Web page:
By ABDIMALIK HAJIR
Chiefs and other government officials handling relief food supplies meant for drought victims in the North Eastern region will be held accountable for any food losses, a senior official has warned.
Regional Coordinator Mohamud Saleh said Thursday the government has mobilised enough resources, rallied the Kenya Red Cross and aid agencies to ensure that all victims of the current drought receive the necessary assistance.
The camp population as at 28th February 2017. The figure is inclusive of Kalobeyei population.
Number of South Sudanese new arrivals registered in the month of February 2017
The population currently hosted at Kalobeyei Settlement.
USD 65M Requested for Kakuma operation.
A persistent drought has left nearly 23 million people across the Horn of Africa without enough to eat. In South Sudan, hundreds of thousands are trying to survive famine. Nearly half the country—or 4.9 million people—are now going hungry. That number will grow when the “lean season” arrives in July, just before harvest and as food reserves have been exhausted.
The world’s last declared famine, which lasted from 2010 to 2012 in Somalia, resulted in 260,000 deaths.
Many Kenyan livestock keepers are losing their animals to drought - but some are staying afloat by using solar-powered pumps and growing vegetables
By Anthony Lang'at
GARISSA, Kenya, March 22 (Thomson Reuters Foundation) - At the only borehole with water for miles around, the troughs are under siege in Saretho village as hundreds of camels, cattle, sheep and goats await their turn.
Drought assistance to host community
Cáritas Perú distribuye en las últimas semanas 89 toneladas de ayuda humanitaria a 2.000 familias afectadas a causa de «El Niño»
Las Cáritas de Sudán del Sur, Etiopía, Somalia y Kenia afrontan la crisis de alimentos creada en el Cuerno de África por efecto de «La Niña»
By Goran Tomasevic
LOIYANGALANI, Kenya, March 22 (Reuters) - Villagers in northern Kenya have begun to burn piles of animal carcases, hoping to head off an outbreak of disease as their livestock starve to death in the region's worst drought in five years.
The smell of death hangs heavily over Lake Turkana and dried animal corpses dot the cracked mud where the lake has receded, leaving boats stranded on the dry land.
Read the full report on Reuters - Thomson Reuters Foundation.
The Disasters Emergency Committee (DEC) appeal for East Africa has raised more than £30 million in its first week, with donations continuing to pour in from the UK public.
Prolonged drought and conflict have left 16 million people across East Africa on the brink of starvation.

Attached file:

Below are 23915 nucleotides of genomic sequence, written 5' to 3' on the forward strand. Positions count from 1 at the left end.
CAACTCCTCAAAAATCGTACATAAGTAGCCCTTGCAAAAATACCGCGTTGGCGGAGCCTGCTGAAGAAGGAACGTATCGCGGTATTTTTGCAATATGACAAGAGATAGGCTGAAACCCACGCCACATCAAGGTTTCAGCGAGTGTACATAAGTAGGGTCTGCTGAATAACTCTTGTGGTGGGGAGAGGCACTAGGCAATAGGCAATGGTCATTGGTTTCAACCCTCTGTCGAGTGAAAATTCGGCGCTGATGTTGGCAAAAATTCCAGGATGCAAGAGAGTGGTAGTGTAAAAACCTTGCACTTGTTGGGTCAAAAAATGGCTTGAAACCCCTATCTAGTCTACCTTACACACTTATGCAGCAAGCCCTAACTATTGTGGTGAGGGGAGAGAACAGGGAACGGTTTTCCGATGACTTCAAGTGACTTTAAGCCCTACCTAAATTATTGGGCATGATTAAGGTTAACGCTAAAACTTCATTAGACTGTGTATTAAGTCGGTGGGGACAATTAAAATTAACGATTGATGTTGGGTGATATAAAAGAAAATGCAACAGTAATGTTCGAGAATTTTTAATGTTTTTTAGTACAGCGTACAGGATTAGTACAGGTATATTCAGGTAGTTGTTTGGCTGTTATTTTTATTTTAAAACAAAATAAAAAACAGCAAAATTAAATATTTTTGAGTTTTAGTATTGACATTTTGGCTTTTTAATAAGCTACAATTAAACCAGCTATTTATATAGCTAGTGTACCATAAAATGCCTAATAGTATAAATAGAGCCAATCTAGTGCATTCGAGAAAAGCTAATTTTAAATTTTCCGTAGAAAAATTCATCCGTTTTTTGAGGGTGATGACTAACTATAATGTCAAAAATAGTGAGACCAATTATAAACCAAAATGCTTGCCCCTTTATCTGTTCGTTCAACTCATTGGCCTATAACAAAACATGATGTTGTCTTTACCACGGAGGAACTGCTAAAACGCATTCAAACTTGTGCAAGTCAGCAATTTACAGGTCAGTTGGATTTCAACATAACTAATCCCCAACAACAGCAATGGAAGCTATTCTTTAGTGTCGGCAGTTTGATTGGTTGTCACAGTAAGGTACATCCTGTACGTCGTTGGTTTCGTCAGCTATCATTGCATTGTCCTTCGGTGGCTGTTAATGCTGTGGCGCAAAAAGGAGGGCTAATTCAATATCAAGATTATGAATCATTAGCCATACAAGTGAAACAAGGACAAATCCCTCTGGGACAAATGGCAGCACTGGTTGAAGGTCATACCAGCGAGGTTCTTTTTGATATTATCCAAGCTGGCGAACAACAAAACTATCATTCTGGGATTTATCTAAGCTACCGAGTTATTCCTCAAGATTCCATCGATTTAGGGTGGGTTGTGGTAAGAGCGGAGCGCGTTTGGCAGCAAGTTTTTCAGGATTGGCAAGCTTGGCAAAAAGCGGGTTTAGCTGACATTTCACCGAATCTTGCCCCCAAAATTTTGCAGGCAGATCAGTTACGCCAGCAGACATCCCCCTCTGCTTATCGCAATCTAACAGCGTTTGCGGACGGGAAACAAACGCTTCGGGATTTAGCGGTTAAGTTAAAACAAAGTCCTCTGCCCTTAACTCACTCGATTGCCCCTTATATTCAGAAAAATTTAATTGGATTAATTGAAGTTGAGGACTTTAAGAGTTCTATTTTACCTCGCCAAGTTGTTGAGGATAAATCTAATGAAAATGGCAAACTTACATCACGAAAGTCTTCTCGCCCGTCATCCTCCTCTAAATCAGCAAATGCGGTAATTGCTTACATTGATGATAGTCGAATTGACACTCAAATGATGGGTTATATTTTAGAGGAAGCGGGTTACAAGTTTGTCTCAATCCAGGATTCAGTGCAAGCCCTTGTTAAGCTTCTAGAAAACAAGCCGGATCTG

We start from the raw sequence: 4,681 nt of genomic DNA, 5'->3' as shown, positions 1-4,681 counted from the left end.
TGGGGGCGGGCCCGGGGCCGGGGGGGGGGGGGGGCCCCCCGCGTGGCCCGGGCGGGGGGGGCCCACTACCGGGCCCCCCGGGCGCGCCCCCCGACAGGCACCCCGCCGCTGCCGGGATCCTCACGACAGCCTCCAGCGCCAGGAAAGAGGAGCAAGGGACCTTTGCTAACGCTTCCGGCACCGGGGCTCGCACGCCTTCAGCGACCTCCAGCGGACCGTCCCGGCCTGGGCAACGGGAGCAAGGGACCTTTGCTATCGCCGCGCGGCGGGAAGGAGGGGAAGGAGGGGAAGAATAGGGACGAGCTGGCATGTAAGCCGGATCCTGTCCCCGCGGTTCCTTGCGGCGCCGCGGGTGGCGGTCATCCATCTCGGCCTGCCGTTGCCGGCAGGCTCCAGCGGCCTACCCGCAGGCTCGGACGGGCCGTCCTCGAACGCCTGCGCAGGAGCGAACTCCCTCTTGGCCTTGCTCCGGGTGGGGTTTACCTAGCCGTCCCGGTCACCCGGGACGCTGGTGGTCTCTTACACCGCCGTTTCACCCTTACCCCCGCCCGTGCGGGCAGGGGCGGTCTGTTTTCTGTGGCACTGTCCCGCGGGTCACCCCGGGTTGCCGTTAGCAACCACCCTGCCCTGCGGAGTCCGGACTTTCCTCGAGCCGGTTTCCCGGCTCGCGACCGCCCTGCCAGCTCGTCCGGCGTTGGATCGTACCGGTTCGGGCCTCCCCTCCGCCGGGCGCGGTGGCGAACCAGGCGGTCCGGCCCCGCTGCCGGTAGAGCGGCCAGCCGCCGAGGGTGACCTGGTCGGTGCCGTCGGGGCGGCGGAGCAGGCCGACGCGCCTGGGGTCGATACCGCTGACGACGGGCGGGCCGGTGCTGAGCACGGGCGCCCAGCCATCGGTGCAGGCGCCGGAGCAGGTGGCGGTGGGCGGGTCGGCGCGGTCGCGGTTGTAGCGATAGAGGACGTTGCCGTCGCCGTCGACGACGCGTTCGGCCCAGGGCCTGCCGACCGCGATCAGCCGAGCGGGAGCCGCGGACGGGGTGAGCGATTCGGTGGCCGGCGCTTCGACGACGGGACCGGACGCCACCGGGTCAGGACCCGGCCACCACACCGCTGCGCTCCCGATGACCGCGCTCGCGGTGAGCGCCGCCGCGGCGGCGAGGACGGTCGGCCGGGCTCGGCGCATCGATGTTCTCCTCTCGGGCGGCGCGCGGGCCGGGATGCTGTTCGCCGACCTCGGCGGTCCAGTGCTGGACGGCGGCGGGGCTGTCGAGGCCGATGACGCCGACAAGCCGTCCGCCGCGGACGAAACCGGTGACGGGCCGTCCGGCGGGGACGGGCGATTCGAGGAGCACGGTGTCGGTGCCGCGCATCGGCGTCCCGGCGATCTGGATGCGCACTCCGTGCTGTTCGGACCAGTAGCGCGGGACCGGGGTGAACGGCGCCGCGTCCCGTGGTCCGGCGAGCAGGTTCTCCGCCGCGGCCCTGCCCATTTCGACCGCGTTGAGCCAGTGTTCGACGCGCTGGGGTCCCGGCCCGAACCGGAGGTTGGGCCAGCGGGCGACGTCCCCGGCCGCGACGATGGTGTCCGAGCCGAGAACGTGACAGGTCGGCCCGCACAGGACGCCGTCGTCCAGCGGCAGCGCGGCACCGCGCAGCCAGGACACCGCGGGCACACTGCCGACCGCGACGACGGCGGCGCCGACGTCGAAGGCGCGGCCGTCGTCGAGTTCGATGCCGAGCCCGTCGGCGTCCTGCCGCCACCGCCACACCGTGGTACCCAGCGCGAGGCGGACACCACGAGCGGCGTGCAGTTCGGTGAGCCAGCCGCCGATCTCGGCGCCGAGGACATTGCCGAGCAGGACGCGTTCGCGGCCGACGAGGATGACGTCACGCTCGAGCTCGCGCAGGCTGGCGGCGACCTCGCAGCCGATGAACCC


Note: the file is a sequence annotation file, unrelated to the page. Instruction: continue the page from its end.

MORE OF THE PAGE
Mothers are going without food as they give what little they have to their children, but with 800,000 children under five years old needing lifesaving treatment for acute malnutrition there just isn't enough food to go around.
By Irene Mwendwa
Three people have died in North Horr, Marsabit County after consuming untreated water.
According to the county director for public health Adano Kochi, there is an outbreak of diarrhoeal diseases in North Horr and Dukana wards that has affected up to 73 people.
In an interview with the Nation, Mr Kochi said the county health department has responded to the outbreak.
Residents of Kilifi County along the coast of Kenya are bearing the agony of watching their cattle and goats die every day. A biting drought for the last six months has led to the deaths of over 20,000 livestock and left little water for domestic use. The last rainy season in November brought little water, accelerating the crisis. In response, the International Committee of the Red Cross (ICRC) and the Kenya Red Cross Society (KRCS) recently commissioned a joint project to address this problem in Jaribuni, a small village in the county.
A growing number of farmers in Kenya are switching to growing baby corn – an immature ear harvested early and eaten whole - as a way around unreliable rainfall
By Kagondu Njagi
NGOLIBA, Kenya, March 21 (Thomson Reuters Foundation) - It hasn't rained on John Mwema's farm in over a month. But on his one-acre piece of land stand thousands of green maize plants.
The Disasters Emergency Committee (DEC) is today warning of an alarming surge in the transmission of waterborne diseases across East Africa.
Prolonged drought, conflict and food and water shortages have left 16 million people on the brink of starvation and resulted in a spike in the number of cases of Acute Watery Diarrhoea (AWD) – a key symptom of cholera.